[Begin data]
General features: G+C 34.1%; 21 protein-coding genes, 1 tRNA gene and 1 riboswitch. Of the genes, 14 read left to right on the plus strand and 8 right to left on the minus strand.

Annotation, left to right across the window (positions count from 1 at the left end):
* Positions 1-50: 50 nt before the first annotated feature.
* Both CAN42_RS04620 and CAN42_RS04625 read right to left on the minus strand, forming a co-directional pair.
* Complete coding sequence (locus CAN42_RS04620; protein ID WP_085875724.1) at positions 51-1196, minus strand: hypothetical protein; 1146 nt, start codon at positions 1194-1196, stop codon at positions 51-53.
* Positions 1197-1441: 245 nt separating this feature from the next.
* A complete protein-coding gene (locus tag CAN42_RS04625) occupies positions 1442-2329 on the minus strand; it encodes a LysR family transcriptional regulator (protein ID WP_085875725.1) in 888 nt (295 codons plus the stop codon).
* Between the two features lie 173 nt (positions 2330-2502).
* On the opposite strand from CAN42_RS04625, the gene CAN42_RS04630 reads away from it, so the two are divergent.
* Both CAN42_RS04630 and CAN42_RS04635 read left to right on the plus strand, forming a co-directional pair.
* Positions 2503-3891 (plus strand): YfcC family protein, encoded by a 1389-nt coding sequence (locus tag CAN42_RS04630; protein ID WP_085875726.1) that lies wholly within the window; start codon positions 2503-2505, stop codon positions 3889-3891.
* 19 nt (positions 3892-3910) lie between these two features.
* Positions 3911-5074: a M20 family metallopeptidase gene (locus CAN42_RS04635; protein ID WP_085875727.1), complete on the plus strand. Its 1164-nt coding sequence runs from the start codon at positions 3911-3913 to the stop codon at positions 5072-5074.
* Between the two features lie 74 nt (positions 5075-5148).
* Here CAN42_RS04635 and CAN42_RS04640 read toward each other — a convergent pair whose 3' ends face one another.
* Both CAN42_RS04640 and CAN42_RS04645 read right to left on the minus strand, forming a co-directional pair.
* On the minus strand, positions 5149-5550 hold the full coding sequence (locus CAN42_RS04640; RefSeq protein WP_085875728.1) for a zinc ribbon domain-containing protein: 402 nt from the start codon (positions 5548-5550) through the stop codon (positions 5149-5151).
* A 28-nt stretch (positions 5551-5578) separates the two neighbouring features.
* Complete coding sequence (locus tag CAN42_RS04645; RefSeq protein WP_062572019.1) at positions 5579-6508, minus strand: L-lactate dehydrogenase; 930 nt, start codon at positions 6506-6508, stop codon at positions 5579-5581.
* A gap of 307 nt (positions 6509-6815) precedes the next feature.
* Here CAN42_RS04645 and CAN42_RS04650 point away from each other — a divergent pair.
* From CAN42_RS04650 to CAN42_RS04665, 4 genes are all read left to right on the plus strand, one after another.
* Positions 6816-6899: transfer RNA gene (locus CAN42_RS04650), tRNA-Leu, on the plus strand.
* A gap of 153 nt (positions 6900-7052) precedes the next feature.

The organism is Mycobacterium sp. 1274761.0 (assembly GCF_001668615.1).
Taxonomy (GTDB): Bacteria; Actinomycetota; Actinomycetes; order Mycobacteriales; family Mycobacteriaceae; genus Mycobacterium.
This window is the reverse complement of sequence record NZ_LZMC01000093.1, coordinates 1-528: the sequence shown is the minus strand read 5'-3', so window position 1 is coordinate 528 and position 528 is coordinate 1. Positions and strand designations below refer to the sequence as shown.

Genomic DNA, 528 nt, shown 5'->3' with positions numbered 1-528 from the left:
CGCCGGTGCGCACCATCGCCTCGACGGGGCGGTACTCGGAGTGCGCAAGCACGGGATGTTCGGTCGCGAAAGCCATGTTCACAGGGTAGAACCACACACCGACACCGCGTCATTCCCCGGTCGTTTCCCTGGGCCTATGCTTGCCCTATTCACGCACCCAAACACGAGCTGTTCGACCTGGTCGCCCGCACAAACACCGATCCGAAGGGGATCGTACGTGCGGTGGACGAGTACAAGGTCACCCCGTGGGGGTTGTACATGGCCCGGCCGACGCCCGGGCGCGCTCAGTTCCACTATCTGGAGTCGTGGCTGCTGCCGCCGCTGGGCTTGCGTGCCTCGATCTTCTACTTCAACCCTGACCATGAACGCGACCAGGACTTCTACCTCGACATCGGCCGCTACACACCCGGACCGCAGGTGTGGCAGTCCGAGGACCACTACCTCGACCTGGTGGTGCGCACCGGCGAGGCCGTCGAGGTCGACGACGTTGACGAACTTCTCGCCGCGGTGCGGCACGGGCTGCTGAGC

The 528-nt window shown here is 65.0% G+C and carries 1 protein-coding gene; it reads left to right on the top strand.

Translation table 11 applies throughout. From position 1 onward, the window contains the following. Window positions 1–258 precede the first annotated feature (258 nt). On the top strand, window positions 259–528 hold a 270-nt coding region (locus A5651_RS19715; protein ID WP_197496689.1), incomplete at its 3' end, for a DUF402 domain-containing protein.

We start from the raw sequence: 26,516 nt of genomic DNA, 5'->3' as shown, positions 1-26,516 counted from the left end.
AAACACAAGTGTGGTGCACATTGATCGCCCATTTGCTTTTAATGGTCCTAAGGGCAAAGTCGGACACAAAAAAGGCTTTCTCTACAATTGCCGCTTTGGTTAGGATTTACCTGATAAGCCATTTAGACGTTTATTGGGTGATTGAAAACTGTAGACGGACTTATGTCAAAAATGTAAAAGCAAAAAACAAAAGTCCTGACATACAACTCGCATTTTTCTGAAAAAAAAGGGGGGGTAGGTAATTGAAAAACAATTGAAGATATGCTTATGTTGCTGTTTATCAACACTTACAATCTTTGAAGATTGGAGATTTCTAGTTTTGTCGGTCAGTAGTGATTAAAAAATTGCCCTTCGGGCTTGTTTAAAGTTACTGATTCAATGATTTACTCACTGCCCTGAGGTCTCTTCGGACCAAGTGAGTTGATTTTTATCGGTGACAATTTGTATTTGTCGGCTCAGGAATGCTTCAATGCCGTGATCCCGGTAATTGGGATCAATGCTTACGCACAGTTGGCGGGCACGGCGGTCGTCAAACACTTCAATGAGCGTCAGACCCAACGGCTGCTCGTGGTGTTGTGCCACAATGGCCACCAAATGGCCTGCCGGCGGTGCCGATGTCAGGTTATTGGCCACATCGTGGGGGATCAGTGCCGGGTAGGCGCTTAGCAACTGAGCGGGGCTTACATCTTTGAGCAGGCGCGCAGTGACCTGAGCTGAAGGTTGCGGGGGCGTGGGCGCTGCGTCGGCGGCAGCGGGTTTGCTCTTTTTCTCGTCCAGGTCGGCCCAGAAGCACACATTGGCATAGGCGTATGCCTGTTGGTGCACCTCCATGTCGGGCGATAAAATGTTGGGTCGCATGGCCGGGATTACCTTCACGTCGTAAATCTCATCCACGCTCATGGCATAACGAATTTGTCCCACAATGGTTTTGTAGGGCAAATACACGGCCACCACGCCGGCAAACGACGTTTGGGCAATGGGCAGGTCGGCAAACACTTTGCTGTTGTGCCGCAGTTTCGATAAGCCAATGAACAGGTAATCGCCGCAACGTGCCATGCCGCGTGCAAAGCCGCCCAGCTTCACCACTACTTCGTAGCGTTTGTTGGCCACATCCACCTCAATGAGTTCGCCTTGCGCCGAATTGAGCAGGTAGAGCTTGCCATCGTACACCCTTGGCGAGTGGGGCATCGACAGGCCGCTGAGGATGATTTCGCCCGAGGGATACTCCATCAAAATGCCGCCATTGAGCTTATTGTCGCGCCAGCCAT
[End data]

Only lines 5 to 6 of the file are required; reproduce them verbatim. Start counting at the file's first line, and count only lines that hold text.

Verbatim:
* Complete coding sequence (locus CAN42_RS04620; protein ID WP_085875724.1) at positions 51-1196, minus strand: hypothetical protein; 1146 nt, start codon at positions 1194-1196, stop codon at positions 51-53.
* Positions 1197-1441: 245 nt separating this feature from the next.